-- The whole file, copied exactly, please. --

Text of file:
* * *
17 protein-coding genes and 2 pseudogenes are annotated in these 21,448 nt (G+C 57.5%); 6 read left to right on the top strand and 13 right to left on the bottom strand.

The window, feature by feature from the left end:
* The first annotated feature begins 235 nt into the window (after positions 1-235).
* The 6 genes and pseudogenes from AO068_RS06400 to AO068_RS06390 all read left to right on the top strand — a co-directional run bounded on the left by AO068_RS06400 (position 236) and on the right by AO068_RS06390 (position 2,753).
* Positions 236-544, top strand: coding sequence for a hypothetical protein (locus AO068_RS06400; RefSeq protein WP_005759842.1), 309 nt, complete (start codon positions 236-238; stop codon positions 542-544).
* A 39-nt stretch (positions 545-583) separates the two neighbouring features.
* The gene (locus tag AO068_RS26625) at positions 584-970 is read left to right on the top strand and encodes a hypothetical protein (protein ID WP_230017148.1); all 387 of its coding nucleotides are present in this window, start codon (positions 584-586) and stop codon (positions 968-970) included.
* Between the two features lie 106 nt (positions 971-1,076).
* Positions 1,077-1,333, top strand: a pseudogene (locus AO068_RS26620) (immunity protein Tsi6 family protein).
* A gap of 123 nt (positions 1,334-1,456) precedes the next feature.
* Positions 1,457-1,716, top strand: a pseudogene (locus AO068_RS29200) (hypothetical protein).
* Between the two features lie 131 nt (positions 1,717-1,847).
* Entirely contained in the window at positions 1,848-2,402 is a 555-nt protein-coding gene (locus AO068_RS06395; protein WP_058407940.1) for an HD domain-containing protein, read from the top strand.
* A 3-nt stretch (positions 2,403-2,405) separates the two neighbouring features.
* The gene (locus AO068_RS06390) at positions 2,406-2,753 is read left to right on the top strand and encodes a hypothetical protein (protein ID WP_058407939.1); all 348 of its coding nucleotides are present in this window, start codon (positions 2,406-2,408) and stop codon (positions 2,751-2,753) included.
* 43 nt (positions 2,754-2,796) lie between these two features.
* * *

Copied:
17 protein-coding genes and 2 pseudogenes are annotated in these 21,448 nt (G+C 57.5%); 6 read left to right on the top strand and 13 right to left on the bottom strand.

The window, feature by feature from the left end:
* The first annotated feature begins 235 nt into the window (after positions 1-235).
* The 6 genes and pseudogenes from AO068_RS06400 to AO068_RS06390 all read left to right on the top strand — a co-directional run bounded on the left by AO068_RS06400 (position 236) and on the right by AO068_RS06390 (position 2,753).
* Positions 236-544, top strand: coding sequence for a hypothetical protein (locus AO068_RS06400; RefSeq protein WP_005759842.1), 309 nt, complete (start codon positions 236-238; stop codon positions 542-544).
* A 39-nt stretch (positions 545-583) separates the two neighbouring features.
* The gene (locus tag AO068_RS26625) at positions 584-970 is read left to right on the top strand and encodes a hypothetical protein (protein ID WP_230017148.1); all 387 of its coding nucleotides are present in this window, start codon (positions 584-586) and stop codon (positions 968-970) included.
* Between the two features lie 106 nt (positions 971-1,076).
* Positions 1,077-1,333, top strand: a pseudogene (locus AO068_RS26620) (immunity protein Tsi6 family protein).
* A gap of 123 nt (positions 1,334-1,456) precedes the next feature.
* Positions 1,457-1,716, top strand: a pseudogene (locus AO068_RS29200) (hypothetical protein).
* Between the two features lie 131 nt (positions 1,717-1,847).
* Entirely contained in the window at positions 1,848-2,402 is a 555-nt protein-coding gene (locus AO068_RS06395; protein WP_058407940.1) for an HD domain-containing protein, read from the top strand.
* A 3-nt stretch (positions 2,403-2,405) separates the two neighbouring features.
* The gene (locus AO068_RS06390) at positions 2,406-2,753 is read left to right on the top strand and encodes a hypothetical protein (protein ID WP_058407939.1); all 348 of its coding nucleotides are present in this window, start codon (positions 2,406-2,408) and stop codon (positions 2,751-2,753) included.
* 43 nt (positions 2,754-2,796) lie between these two features.